Military veterans and civilian amputees may soon benefit from a new type of prosthetic that helps them swim. According to the Congressional Research Service A Guide to U.S. Military Casualty Statistics, as of June 2015, there were 1,645 veterans with major limb amputations. Northwell Health estimates there are 1.9 million amputees in the U.S. and the number is projected to double by 2050.
Northwell Health’s medical technology development group, Northwell Ventures, has created “The Fin,” which is a 3D-printed, amphibious, prosthetic leg. The Fin enables amputees to navigate on land and in the water. The Fin attaches to a standard prosthetic, allowing the amputee to enter, swim in, and exit the water without needing to switch to different prosthetics. But it’s not just about swimming. Allowing amputees to return to a more active lifestyle can improve their overall well-being, according to Northwell. The Fin is printed with carbon-fiber-reinforced nylon for strength and flexibility. Conically-shaped holes control the amount of water that passes through the Fin so the relative levels of drag and propulsion can be customized for each amputee’s unique needs.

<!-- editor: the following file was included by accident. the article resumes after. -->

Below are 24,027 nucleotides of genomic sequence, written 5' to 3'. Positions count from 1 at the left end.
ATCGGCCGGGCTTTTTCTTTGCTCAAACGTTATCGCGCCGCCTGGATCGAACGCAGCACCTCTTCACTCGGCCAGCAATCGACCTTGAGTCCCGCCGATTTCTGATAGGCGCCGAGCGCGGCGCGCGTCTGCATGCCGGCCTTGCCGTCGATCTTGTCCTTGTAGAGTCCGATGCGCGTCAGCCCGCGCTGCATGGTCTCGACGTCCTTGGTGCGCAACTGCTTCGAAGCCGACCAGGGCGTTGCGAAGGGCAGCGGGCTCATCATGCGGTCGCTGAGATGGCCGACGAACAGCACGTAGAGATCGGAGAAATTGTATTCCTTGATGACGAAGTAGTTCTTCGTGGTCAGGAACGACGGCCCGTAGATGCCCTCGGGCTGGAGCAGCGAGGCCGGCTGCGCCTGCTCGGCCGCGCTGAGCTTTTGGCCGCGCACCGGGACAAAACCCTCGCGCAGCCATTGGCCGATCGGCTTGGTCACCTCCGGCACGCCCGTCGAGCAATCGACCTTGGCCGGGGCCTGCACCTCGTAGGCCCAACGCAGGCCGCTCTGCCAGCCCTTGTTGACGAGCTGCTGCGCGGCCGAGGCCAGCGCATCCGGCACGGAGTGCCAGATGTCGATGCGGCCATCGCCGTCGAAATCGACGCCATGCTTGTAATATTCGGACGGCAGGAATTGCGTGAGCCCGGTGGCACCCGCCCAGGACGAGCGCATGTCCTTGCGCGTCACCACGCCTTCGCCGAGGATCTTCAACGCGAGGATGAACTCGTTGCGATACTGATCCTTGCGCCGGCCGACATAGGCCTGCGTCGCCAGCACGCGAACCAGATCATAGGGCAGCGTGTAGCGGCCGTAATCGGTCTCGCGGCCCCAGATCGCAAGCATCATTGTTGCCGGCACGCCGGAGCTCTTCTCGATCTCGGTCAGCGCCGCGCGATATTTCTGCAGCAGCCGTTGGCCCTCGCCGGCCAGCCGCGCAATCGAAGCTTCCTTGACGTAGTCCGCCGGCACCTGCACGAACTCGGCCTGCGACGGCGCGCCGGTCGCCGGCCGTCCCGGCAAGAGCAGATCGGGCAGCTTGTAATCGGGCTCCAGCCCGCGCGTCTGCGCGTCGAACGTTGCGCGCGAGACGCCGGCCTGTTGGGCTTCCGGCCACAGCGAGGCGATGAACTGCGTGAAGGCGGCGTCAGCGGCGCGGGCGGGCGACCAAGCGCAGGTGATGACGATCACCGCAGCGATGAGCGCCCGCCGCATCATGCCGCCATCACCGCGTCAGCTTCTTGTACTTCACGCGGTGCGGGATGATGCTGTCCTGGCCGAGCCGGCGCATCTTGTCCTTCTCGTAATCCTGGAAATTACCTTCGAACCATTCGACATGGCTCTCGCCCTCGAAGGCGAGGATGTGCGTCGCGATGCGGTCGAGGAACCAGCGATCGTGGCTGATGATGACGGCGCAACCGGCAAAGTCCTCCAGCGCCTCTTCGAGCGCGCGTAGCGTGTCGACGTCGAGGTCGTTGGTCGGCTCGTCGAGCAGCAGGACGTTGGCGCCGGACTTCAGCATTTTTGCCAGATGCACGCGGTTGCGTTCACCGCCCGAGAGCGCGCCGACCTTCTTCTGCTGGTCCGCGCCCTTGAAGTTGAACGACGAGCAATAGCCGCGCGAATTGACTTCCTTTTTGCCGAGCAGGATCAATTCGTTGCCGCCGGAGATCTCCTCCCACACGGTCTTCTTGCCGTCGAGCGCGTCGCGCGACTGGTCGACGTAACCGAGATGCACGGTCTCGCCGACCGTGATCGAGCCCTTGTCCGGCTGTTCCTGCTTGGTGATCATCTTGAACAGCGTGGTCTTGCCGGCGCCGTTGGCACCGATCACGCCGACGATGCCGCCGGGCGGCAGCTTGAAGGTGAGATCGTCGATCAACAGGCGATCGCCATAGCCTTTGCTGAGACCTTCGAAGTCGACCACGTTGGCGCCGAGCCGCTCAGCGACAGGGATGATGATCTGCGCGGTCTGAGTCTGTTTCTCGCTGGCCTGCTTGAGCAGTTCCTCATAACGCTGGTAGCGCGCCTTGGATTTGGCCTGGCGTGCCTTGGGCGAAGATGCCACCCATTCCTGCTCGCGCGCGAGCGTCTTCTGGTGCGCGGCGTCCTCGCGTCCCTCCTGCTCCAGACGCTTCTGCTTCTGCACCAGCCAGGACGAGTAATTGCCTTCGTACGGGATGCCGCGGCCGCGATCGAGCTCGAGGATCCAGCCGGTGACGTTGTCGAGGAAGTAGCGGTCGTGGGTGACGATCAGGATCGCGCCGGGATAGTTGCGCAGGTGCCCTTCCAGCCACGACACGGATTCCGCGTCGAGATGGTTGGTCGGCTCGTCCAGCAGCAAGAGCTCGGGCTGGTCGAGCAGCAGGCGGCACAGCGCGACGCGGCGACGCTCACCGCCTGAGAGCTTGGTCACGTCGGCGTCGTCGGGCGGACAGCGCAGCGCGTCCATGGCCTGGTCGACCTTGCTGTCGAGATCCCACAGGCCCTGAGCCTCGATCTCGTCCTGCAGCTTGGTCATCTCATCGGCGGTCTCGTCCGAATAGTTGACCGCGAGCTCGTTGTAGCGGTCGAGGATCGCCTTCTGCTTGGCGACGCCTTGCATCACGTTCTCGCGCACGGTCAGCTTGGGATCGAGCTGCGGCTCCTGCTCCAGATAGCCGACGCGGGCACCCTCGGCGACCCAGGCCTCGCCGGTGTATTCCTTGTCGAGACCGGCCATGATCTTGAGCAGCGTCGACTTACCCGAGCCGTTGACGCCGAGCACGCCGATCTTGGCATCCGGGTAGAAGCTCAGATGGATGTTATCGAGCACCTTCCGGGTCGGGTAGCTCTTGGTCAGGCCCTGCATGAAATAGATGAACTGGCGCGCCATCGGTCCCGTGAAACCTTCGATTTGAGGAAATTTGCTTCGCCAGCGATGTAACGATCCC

Using 3D printing to create customized and custom-fitted prosthetics has the potential to speed the process and reduce costs. Advances in and discoveries of new materials that can be used for 3D printing will extend the potential medical applications.